Before emigrating, the brothers have trained as blacksmiths, but the old mills in the area are going out of business. They are destined for Helena, Montana, and accompanied by Frans Otto´s wife Beata and son Ernfrid, along with the mysterious “Alexander Elge”, who I believe is their half brother Per August Elg (see http://elgfamily.blogspot.se/2011/04/alex-elgejohnson-yet-another-twist.html ). Maria Sofia soon marries another Swede, Nels Nelson, and the siblings are later joined by a third brother, Alfred Emil Elg.
This part of Montana had a number of gold and silver mines, but by the time the brothers arrived, the early prospectors had been replaced by large scale, deep quartz mining. Census records show the brothers as mine employees, farmers and running boarding houses. By the time they land in the US, they have all adopted Alexander´s spelling of the family name as “Elge”, and Frans Otto is later known as Francis.
In this article, I will focus on Edward Elge, who took his mining adventures farther afield.
In 1896, Edward marries Christina Olsson. A year later their only child, daughter Eva Christina is born.
The 1900 US Census show the couple running a boarding house in Gardiner, Park, Montana (name spelled Elze in the census record). Gardiner is the only year-round entrance to Yellowstone National Park.
The March 12, 1909 Billings Gazette notes that "Edward Elge, of Fromberg is in the city for a few days' visit. Mr Elge is foreman at the Gebo ranch".
By 1910, the Federal census lists Edward as a farmer in Carbon, Montana.
According to the 1920 Federal Census, Edward and Christina Elge were living in Seattle, Washington, in the household of Lena Hendricks, Christina's sister. This census record is dated Jan 2, 1920.
However, by April the same year, Edward is recorded in the census of Fairhaven, Alaska, where he is listed as superintendent of the Independence gold mine, Fairhaven, Seward, Alaska. Christina did not go with him there. .
Note that for this record, Ancestry mistakenly lists Akinik Swanson as his wife. A look at the original document image shows that Akinik was in fact the wife of one of miners (all residents of the mining camp are listed together as one household).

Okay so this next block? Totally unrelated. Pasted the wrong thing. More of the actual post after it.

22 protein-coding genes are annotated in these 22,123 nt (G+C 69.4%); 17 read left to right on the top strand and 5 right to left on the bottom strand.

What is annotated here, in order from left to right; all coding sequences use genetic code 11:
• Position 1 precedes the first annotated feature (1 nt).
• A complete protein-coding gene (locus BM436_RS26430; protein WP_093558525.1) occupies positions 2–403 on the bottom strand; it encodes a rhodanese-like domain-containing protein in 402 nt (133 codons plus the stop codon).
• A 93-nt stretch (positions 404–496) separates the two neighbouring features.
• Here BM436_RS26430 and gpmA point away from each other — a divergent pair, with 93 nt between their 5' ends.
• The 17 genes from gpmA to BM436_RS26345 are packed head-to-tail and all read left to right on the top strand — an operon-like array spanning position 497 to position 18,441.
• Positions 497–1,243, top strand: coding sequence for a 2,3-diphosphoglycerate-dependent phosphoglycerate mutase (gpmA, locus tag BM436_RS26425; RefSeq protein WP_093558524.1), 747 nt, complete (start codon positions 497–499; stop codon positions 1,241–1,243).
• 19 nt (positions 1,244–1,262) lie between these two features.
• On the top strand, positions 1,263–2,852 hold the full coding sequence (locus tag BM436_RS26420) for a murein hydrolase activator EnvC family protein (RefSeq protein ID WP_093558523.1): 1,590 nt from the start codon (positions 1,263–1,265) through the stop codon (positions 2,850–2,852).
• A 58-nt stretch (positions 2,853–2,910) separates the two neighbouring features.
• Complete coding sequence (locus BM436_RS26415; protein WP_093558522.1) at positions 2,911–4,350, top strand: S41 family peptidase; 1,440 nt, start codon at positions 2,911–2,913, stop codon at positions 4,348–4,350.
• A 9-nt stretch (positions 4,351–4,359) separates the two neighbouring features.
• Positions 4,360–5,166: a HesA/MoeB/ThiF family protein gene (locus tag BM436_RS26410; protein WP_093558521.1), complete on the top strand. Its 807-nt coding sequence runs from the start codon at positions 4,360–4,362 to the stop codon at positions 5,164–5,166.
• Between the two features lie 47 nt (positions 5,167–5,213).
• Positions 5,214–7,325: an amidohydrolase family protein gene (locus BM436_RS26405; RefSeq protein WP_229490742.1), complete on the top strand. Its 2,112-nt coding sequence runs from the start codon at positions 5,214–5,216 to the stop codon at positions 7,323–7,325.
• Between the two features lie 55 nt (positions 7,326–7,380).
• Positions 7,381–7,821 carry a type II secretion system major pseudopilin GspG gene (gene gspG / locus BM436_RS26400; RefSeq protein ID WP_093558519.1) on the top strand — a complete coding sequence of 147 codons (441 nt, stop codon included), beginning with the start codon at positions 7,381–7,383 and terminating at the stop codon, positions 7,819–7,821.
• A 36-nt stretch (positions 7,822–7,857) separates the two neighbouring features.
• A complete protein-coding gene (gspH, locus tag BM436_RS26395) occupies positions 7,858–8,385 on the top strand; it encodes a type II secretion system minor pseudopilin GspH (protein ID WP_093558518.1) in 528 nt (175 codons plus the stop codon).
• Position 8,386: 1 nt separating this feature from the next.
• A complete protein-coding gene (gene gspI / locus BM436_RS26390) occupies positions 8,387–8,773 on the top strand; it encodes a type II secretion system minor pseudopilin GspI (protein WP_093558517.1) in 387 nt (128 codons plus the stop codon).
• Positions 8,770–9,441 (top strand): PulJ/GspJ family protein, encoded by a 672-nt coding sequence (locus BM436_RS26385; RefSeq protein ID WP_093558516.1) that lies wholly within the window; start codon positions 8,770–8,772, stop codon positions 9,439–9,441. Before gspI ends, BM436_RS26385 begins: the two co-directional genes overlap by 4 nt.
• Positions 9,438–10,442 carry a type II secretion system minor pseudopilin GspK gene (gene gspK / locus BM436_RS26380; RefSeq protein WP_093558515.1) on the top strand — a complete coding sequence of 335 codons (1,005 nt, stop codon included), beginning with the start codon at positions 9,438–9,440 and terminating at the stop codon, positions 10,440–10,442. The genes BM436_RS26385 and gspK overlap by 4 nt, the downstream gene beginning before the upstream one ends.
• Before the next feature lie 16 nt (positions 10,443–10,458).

Fairhaven appears to have been a god-forsaken place even by Alaskan standards, out on the north end of the Seward peninsula. The nearest large communities in the 1920s were Nome (to the south) and Kotzebue (to the north), and the nearest small mining camps were Deering and Candle. According to USGS Bulletin 1246, Metallliferous Lode Deposits of Alaska (1967), the only producing hard rock mine in the Fairhaven District was the Independence Mine, which was located on the Kugruk River about 20 miles east-northeast of Imuruk Lake. The lode, exposed in open cuts for a width of 7-12 feet and traced on the surface for 2,000 feet, was developed by several hundred feet of underground openings from which several hundred tons of ore was probably mined by 1922. By 1924 mining activity had ceased.
Edward´s Alaskan adventure was also short lived. In July 1922, Edward files an application for registration with the US Consulate at Prince Rupert, B.C. , which states that he has been residing at Alice Arm, B.C. for the purpose of mining, on behalf of himself, since April 1921, a year after the Alaska census. He gives his legal address as Seattle, Wash. and states that he intends to return to the US within two years, or when “I sell mining properties”. His annual income is stated at USD 900 (how far did that go in 1922?).
Interestingly, he claims to be unmarried. Was he really estranged from Christina at the time, or was this some legal subterfuge?
Either way, in the 1930 and 1940 US Census, Edward and Christina are back together again, living at 1313, 89th Ave, Oakland, California, where Edward is employed as a night watchman at the Caterpillar plant. Christina dies in 1957 and Edward in 1966. Their only child, Eva Christina, died in 1918, age 21, in Seattle. Perhaps it was this tragedy which triggered Edward´s mining adventures?
Back in 1985, I bought a book, “Steel Rails & Silver Dreams - A History of the Dolly Varden Mines and the Narrow Gauge Dolly Varden Mines Railway”, by Darryl E. Muralt. I bought the book for its railroad history content, and was delighted when I discovered that the mine and railroad were the work of two Norwegians and a Swede. The railroad delivered silver ore to a port at Alice Arms, B.C. - the same small town Edward Elge lists as his address in his consulate registration! However, the book also tells us that the Dolly Varden operation was forced to close in 1921, due to falling silver prices, so it looks like Edward´s venture was ill timed..
And when we went on a cruise to Alaska in 2011, one of our stops was Ketchican, on the southernmost tip of Alaska. Just on the other side of the US / Alaska border is the long fiord which leads to Alice Arm. Today a ghost town with a few summer residents.